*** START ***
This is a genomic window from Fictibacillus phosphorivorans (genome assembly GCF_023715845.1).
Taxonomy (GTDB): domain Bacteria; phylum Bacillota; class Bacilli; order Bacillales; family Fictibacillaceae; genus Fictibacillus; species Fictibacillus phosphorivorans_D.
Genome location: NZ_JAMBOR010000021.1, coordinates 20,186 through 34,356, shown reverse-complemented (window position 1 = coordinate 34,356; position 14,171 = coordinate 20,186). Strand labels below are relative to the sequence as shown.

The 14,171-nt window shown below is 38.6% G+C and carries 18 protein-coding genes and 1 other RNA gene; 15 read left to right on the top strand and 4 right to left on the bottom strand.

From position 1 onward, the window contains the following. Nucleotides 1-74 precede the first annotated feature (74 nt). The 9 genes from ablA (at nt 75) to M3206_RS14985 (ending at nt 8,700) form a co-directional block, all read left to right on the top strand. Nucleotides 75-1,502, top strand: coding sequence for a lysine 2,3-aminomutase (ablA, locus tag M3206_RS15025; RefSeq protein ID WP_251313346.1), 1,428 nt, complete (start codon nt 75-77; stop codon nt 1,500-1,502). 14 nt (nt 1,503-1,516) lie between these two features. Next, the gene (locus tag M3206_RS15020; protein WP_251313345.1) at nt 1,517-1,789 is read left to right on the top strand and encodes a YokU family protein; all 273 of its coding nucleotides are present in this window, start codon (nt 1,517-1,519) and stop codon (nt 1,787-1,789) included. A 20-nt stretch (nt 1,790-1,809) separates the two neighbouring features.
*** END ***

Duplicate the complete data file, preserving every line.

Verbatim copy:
This is a genomic window from Fictibacillus phosphorivorans (genome assembly GCF_023715845.1).
Taxonomy (GTDB): domain Bacteria; phylum Bacillota; class Bacilli; order Bacillales; family Fictibacillaceae; genus Fictibacillus; species Fictibacillus phosphorivorans_D.
Genome location: NZ_JAMBOR010000021.1, coordinates 20,186 through 34,356, shown reverse-complemented (window position 1 = coordinate 34,356; position 14,171 = coordinate 20,186). Strand labels below are relative to the sequence as shown.

The 14,171-nt window shown below is 38.6% G+C and carries 18 protein-coding genes and 1 other RNA gene; 15 read left to right on the top strand and 4 right to left on the bottom strand.

From position 1 onward, the window contains the following. Nucleotides 1-74 precede the first annotated feature (74 nt). The 9 genes from ablA (at nt 75) to M3206_RS14985 (ending at nt 8,700) form a co-directional block, all read left to right on the top strand. Nucleotides 75-1,502, top strand: coding sequence for a lysine 2,3-aminomutase (ablA, locus tag M3206_RS15025; RefSeq protein ID WP_251313346.1), 1,428 nt, complete (start codon nt 75-77; stop codon nt 1,500-1,502). 14 nt (nt 1,503-1,516) lie between these two features. Next, the gene (locus tag M3206_RS15020; protein WP_251313345.1) at nt 1,517-1,789 is read left to right on the top strand and encodes a YokU family protein; all 273 of its coding nucleotides are present in this window, start codon (nt 1,517-1,519) and stop codon (nt 1,787-1,789) included. A 20-nt stretch (nt 1,790-1,809) separates the two neighbouring features.